Many eastern European immigrants who come to this country find it hard to build friendships with Britons, research shows, Independent reported on Tuesday.
Even after two years, one in four still socialised only with other immigrants and 30 per cent said they felt British people did not treat them as equals. But the Joseph Rowntree Trust (JRT) still discovered that the number intending to stay permanently increases five-fold within months of arriving.
In April 2004, just 6 per cent told researchers they would settle, rising to 29 per cent among those still in Britain at the end of the year. The trust said: "Women were more likely to have decided to stay than men, as were those with higher average earnings."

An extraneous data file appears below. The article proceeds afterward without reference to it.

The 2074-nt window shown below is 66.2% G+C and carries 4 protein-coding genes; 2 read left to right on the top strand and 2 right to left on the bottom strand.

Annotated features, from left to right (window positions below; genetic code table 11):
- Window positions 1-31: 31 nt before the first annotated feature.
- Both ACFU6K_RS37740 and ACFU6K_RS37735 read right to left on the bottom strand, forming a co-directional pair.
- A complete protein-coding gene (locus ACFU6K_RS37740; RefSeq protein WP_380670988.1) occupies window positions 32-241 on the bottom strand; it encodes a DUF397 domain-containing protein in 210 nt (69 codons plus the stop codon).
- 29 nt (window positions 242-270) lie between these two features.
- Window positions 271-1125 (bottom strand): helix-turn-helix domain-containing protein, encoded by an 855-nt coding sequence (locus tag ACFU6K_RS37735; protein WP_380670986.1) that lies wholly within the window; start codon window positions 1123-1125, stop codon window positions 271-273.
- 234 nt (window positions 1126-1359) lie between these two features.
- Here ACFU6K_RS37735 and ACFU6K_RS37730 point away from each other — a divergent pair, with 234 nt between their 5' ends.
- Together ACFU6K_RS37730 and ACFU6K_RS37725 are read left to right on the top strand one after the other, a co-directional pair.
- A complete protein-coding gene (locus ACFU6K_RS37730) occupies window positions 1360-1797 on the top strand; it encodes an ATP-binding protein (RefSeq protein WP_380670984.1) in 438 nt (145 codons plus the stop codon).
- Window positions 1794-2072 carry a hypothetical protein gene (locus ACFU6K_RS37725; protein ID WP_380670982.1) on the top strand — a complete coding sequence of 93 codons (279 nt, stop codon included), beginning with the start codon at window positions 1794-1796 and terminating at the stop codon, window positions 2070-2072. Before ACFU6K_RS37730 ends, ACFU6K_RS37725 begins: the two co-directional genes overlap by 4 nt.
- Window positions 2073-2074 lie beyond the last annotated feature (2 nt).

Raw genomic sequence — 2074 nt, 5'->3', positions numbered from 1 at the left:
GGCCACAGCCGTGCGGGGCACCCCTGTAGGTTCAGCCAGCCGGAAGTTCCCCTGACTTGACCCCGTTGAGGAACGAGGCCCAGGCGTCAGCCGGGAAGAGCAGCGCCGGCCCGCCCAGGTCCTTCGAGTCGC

The trust found 44 per cent were sharing a room with someone other than a partner, but some were living in overcrowded conditions by choice to save rent.
The survey of Poles, Czechs, Slovaks, Lithuanians, Bulgarians and Ukrainians, by researchers from Oxford and Sussex universities, found a third had taken English lessons, and a similar number knew how to register with a doctor.
JRT also published other reports on immigrants in the UK. One showed racial tension was often driven by struggles for resources such as employment and housing.
Last Mod: 29 Mayıs 2007, 12:37